Backup and Recovery
Regardless of the method, backing up to the cloud has often been described by industry professionals as filling a swimming pool with a paper cup. While available bandwidth is rapidly catching up with the huge demands created by enormous data sets, the initial backup is usually by far the worst and subsequent incremental backups are much easier. Many vendors have taken note of this and provide an initial seeding method by way of a shipped hard drive.
Similarly, in the event of a disaster, it can be critical to get systems running again as soon as possible. If it takes days to download missing data from the cloud, then that can translate to lost time and money. In much the same way that seeding services are provided, recovery services that provide an overnighted or hand-delivered hard drive with critical system data are also available from some vendors. This can be a good option if a local backup isn't available.
Security and Reporting
Just because an app can get your data into the cloud, doesn't mean that it's doing it in a safe way. Encryption is an industry standard practice, and you shouldn't even consider any product that doesn't take it seriously. Secure Socket Layer (SSL) encryption is the typical choice for sending and receiving data. It greatly minimizes the risk that a hacker can intercept and steal the information being transmitted. It is not enough to stop here, however. Once at the destination, the data should be encrypted by using the strongest form of encryption available. In most cases, this will be the Advanced Encryption Standard (AES).
Also, ensuring device compliance with corporate policy is becoming a challenging task for mainstream IT departments. It's now more important than ever that a quick overview of compliant systems is available to a backup administrator. Ransomware, road warriors, and disgruntled employees could wipe data at a moment's notice. It's important to ensure that accountability is established and enforced. A well-designed dashboard can help make that difference.
Sometimes out-of-the-box reports don't quite fit the expectations of management. Being able to design custom reports is a nice touch. While it's not an absolute necessity, this can be key to tying a backup app into a larger data warehouse that can be used to track company compliance metrics.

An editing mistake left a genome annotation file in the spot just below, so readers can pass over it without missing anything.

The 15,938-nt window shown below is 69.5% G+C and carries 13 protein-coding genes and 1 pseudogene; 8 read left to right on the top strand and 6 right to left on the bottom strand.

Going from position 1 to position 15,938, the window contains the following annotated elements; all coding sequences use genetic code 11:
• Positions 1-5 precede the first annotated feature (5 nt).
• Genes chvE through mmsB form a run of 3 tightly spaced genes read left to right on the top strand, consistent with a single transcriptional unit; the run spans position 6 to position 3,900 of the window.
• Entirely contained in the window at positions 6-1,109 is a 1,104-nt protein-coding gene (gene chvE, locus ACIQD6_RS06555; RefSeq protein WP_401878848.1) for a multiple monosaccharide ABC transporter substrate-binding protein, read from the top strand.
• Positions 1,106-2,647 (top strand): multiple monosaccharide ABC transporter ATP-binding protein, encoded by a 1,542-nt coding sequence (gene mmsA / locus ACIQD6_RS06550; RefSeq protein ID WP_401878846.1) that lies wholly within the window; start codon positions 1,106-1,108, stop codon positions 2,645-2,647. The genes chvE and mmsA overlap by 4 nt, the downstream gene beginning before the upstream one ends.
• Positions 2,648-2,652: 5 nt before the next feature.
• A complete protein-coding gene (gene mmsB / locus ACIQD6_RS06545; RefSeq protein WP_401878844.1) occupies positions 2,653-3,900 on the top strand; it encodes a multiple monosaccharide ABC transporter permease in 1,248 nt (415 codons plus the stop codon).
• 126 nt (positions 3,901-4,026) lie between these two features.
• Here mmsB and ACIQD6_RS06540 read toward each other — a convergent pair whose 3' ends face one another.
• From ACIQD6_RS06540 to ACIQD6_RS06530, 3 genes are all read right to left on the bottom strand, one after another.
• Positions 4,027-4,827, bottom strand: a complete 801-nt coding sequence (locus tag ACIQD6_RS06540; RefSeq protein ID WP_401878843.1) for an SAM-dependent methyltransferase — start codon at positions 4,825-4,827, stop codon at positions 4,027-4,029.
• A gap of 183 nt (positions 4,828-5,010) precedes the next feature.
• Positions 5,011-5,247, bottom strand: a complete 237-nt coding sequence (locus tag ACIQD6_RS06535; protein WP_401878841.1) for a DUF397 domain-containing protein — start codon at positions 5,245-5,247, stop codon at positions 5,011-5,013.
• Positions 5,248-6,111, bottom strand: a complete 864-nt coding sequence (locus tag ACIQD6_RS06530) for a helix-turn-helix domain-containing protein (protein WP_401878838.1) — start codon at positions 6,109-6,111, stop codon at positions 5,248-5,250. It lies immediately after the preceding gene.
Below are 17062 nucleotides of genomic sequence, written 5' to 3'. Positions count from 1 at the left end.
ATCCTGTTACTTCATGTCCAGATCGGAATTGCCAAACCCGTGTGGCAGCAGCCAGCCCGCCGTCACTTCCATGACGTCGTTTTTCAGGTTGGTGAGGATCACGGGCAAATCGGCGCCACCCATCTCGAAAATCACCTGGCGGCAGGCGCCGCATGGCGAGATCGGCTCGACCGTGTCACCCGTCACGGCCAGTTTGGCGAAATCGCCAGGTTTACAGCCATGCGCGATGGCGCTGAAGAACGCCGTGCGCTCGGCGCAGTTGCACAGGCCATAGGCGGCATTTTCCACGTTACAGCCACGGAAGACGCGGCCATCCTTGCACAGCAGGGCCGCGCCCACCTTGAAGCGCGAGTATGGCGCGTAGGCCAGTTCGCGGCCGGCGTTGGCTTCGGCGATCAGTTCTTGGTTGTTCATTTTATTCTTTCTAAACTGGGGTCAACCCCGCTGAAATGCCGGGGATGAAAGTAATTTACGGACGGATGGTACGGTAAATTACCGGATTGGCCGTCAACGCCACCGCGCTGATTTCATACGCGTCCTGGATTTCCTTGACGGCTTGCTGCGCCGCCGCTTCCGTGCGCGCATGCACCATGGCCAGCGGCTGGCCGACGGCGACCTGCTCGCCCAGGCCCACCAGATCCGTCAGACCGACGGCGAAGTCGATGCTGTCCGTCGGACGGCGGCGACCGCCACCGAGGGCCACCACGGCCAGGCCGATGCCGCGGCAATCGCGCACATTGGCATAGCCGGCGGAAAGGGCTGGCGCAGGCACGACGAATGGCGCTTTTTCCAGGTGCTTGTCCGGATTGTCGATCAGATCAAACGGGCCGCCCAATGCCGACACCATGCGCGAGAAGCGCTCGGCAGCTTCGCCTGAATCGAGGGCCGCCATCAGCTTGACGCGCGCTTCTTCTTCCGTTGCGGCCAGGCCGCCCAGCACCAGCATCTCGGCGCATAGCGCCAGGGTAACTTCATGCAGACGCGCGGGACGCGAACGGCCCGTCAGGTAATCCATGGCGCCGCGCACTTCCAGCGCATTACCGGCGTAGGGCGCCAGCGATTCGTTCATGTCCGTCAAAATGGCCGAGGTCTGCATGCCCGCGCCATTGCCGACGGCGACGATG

It takes a bit of homework to select an appropriate cloud backup service for your business. It needs a balance of availability, configurability, price, security, and usability. While we selected Zetta Data Protection as our Editors' Choice, it's important to consider the needs and risk profile of your organization. In the end, the best cloud backup service will be the one that meets your company's needs and will be easily adopted by your users.
Featured Cloud Backup Services for Businesses Reviews:
Zetta Data Protection Review
%displayPrice% at %seller% Zetta Data Protection is a great cloud backup service for businesses that extends across all major platforms. With support for popular business software and business continuity features, it's a good bet for small businesses looking to go from a simple file backup to a cloud-based recovery solution. Read the full review
SpiderOak Groups Review
%displayPrice% at %seller% SpiderOak Groups has set the standard for privacy and security, but lacks many of the collaboration features and app-specific backup options that other clients have. If you don't need collaboration or virtualization and business app support, then SpiderOak Groups will keep your data well-protected and safe from prying eyes. Read the full review
Jungle Disk Review
%displayPrice% at %seller% Jungle Disk floats below the visual radar while keeping your data safe. While it lacks some of the native business application backup features that other offerings have, it maintains a high level of encryption, which keeps it compatible with HIPAA and SOX regulations. Read the full review
MozyPro for Business Review
%displayPrice% at %seller% MozyPro for Business excels in data retention, security, and personal storage, but lags a bit in terms of backing up non-Microsoft virtualized environments and cloud services. Otherwise, it is a solid, no-fuss option for backing up your company's systems at a reasonable price. Read the full review
ADrive Business Review
%displayPrice% at %seller% ADrive Business lacks some advanced features of other products, and proper third-party validation of its security practices, but it has an attractively low price point. The team is actively developing new features for 2017, so it is worth keeping an eye out for improvements. Read the full review